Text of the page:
China's population is aging rapidly and brings a new dimension to the challenge of social inclusion. The number of people aged 60 years or above is expected to reach 30 percent by 2050, the highest share in the world. Aging has broad repercussions beyond fiscal sustainability and long-term care costs. If left unaddressed, labor shortages and imbalances could undermine economic growth and future development.

Moving forward, there is a recognized need to prioritize the development of inclusive long-term elderly care systems. Efforts in this direction include establishing a sustainable financial framework, as well as expanding the provision and quality of eldercare services with adequate medical facilities and human resources funded by both public and private sources.

China's aging population also calls for labor market reforms. It is imperative to increase labor productivity to arrest the decline in the labor force and skills, and gain competitive advantages in innovation-intensive industries. The 14th Five-Year Plan's call for China to become a global leader in innovation requires higher-skilled workers. So improving the productivity of workers needs to be prioritized over protecting lower-productivity jobs, and greater efforts are needed to improve the efficiency of research and development spending and upgrading the quality of secondary and tertiary education.

Besides, an evolving labor market should accommodate the need for workers' mobility by further relaxing the hukou (household registration) system, thereby ensuring greater opportunities for all and a more optimal allocation of resources.

The new government agenda to achieve green, high-quality development also emphasizes environmental protection and low-carbon development. The 14th Five-Year Plan builds on the remarkable environmental achievements of the 13th Five-Year Plan (2016-20) and provides a pathway to achieve peak emissions before 2030 and reach carbon neutrality by 2060. These ambitious goals require determined policies and innovative approaches to accelerate low-carbon development.

To contribute to inclusive sustainable development, China's low-carbon framework is also aligned with efforts to better manage urbanization and the country's natural resources. The impacts of environmental degradation fall disproportionately on the vulnerable, especially in rural areas, where residents depend on forests, water, wetlands, fields and pastures for their livelihoods.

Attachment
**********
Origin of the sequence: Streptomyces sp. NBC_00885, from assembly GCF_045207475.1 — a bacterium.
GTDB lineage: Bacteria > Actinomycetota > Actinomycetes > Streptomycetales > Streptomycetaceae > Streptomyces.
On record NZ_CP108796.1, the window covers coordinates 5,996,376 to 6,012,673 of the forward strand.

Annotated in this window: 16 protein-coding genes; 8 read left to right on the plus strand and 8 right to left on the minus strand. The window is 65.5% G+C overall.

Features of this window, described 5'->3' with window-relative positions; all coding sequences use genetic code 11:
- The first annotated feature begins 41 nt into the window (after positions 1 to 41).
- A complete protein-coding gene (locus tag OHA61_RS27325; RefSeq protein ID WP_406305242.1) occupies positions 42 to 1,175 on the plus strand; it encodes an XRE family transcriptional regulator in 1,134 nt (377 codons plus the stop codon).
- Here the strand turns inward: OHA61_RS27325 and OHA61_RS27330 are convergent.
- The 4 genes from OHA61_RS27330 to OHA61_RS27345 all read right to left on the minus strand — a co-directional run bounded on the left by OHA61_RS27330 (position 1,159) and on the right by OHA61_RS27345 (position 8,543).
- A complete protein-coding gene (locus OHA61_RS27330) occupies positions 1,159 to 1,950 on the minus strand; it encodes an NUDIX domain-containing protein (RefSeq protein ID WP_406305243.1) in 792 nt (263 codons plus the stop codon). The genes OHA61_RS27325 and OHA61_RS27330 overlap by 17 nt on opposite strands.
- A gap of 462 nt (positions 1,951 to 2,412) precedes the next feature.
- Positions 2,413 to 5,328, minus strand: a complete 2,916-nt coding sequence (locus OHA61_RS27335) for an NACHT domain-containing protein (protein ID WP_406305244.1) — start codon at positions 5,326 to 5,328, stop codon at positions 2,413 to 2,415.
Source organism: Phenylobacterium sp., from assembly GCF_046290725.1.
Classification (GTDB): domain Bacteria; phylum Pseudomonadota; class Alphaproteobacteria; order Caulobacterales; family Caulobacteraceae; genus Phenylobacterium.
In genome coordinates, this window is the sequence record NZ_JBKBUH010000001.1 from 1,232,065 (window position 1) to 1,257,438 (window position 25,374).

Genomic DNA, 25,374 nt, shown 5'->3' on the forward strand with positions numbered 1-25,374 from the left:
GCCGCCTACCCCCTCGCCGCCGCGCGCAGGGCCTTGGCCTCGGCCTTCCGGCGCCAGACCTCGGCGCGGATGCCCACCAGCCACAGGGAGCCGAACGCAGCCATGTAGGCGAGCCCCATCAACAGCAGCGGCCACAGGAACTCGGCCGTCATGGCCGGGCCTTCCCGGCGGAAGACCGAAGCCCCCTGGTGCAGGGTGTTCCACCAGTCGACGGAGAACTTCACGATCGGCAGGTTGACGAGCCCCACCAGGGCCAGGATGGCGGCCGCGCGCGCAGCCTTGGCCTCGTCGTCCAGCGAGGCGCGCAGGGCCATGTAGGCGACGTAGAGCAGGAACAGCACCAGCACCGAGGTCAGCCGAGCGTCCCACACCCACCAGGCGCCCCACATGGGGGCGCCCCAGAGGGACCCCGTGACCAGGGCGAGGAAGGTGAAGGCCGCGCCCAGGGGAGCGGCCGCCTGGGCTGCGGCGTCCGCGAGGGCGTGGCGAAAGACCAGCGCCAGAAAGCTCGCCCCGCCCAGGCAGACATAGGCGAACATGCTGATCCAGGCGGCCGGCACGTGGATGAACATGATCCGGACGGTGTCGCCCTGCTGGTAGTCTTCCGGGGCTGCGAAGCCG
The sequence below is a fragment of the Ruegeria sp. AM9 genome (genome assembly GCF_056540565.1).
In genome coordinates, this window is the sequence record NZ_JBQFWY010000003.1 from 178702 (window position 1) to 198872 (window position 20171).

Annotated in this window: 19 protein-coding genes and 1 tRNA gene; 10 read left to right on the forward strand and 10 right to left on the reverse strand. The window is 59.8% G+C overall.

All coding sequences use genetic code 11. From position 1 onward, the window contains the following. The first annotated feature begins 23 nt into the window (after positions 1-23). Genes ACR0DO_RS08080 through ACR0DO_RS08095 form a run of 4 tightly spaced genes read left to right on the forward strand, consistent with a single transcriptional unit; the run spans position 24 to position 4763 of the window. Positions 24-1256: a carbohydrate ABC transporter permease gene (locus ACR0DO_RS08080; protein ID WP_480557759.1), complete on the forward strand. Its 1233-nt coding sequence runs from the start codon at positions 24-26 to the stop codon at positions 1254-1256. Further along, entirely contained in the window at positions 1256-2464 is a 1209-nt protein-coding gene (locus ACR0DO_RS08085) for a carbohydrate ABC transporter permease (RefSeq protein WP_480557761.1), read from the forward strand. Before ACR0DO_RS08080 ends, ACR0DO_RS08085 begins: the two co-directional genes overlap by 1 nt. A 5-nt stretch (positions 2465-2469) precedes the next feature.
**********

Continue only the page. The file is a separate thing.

Developing a circular economy, more livable cities and low-carbon transport, and better managing natural resources cannot be achieved by the government alone. So there is a need to expand sources of green and blue finance and increase private sector investments in sustainable infrastructure, new technologies, and digital solutions.

Consistent with China's focus on sustainability, the Asian Development Bank country-level support has moved away from investments in physical infrastructure to focus on green, high-quality development.

The ADB's new country partnership strategy for China is aligned with the main priorities of the 14th Five-Year Plan and supports environmentally sustainable development, adaptation to and mitigation of climate change, as well as the challenges of health security and an aging society. Given that these areas of partnership will also contribute to regional and global goods, China's development strategies and plans for the coming years foretell a more inclusive and sustainable future for the country, the region, and the rest of the world.

James Lynch is director general of the Asian Development Bank's East Asia Department; and Yolanda Fernandez Lommen is country director of the ADB's office in China.

The views don't necessarily reflect those of China Daily.